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guide sleep disorders1

What Are Sleep Disorders?

Sleep disorders are conditions that negatively affect a person's ability to get normal restorative sleep. The causes of these conditions are variable and range from habits people have developed before they go to sleep to a number of medical problems that disrupt the normal sleep cycle. If you notice you have a pattern of not feeling rested in the mornings after you wake up, you should probably see your doctor to determine if you have a sleep disorder. Sleep disorders can have a profound effect on a person’s overall health.
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The Dangers of Poor Sleep?

Lack of sleep can be life-threatening; for example, car accidents, personal problems, poor job performance, injuries, memory problems, and mood disorders have been linked to poor sleep. In addition, researchers have concluded sleep disorders likely contribute to heart disease, obesity, and diabetes.
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Symptoms of Sleep Disorders

Symptoms of sleep disorders vary depending on the type of sleep disorder; the symptoms may range from mild to severe and usually include one or more of the following: hypersomnia (excessive daytime sleepiness), insomnia (decreased sleep efficiency with unrestful sleep with frequent waking up in the night), loud snoring and/or brief pauses in breathing (short periods of apnea), leg movements or an urge to move the legs at night, sleepwalking, or night terrors (nightmares).
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The Sleep Cycle

A normal sleep cycle has two major categories termed REM and non-REM. REM stands for rapid eye movement. REM sleep is characterized by muscle relaxation, dreaming, episodic rapid eye movements, and low amplitude waves on an EEG (encephalograph). Non-REM sleep is divided into four stages from light sleep (stage 1) to stage IV (Delta or deep sleep). Non-REM sleep occupies about 75% of normal sleeping time while REM occupies the remaining 25% and usually occurs more toward morning. Sleep disorders disrupt these sleep cycles.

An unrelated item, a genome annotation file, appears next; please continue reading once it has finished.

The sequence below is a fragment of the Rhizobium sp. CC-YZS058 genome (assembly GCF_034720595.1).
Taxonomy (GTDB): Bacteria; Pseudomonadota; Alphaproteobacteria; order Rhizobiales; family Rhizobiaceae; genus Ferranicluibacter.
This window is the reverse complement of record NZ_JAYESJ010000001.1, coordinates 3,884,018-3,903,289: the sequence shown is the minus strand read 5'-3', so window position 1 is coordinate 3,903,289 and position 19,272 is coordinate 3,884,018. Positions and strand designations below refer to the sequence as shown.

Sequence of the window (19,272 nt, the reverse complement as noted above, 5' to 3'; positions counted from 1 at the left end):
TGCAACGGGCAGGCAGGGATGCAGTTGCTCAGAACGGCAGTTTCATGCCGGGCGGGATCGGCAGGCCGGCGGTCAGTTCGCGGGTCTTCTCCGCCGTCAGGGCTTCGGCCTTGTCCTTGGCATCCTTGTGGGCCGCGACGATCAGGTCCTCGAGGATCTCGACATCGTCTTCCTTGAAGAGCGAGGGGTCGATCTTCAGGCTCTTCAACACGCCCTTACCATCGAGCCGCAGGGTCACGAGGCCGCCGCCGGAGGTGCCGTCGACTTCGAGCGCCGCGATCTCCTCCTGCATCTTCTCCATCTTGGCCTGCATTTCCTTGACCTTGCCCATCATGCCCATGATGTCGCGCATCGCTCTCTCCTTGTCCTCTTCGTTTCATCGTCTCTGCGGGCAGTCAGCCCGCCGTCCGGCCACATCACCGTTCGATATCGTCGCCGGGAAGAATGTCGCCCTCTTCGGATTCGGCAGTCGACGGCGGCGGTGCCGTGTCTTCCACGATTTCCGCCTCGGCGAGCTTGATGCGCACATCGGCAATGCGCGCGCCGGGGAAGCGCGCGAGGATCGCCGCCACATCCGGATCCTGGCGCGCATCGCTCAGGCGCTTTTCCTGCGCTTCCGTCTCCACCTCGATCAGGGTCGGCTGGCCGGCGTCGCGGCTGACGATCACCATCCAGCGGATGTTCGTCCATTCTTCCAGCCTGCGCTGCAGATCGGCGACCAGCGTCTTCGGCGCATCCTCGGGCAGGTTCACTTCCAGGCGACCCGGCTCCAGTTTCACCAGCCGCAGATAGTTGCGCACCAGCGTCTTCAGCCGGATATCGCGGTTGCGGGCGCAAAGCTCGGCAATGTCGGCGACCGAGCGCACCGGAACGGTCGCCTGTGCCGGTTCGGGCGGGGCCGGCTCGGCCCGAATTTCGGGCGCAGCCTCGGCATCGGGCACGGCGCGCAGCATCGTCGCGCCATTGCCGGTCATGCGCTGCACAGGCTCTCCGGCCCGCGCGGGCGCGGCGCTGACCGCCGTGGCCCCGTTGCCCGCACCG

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How Much Sleep Is Enough?

The sleeping time needs of individuals are variable. For example, some individuals can vary in their sleep requirements from about 5 to as many as 10 hours per night. However, several studies have suggested the majority of normal adults average about 7 to 8 hours per night. In general, the younger the person, the more sleep they need; for example, teenagers require about nine hours of sleep while infants require about 16 hours per night.
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Most people in their lifetime will have some difficulty falling asleep occasionally. However, if falling asleep occurs either frequently or steadily, the individual may have insomnia. People with insomnia have difficulty falling asleep, sometimes for hours at a time, and they may wake up too early or they may wake up repeatedly through the night. Insomnia is considered the most common sleep disorder in the U.S. and studies suggest as many as 95% of Americans have reported an episode of insomnia at some time during their life.
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Insomnia and Sleep Hygiene

Poor sleep hygiene refers to bad habits that interfere with an individual's ability to fall asleep. For example, drinking coffee or other caffeinated drinks in the evening, smoking, eating heavy foods late in the evening, not having a regular each evening, falling asleep with the lights on and/or leaving the television on, or using a cell phon, computer, or tablet right before bed; these bad habits or poor sleep hygiene can lead to insomnia.
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Insomnia and Mental Health

Poor sleep hygiene is not the only cause of insomnia. Mental health problems such as depression, anxiety, and stress (for example, posttraumatic stress disorder, loss of spouse or financial problems) may also cause insomnia. In addition, medications used to treat some of these mental health problems may also cause or increase sleep problems. Discuss any sleep-related problems you think are caused by medications with your physician.
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Insomnia and Medical Conditions

Insomnia is often associated with other medical conditions. These medical conditions often interfere with the normal sleep cycle. Some of the more common conditions are listed as follows:
  • chronic pain
  • COPD
  • asthma
  • sleep apnea
  • heart failure
  • arthritis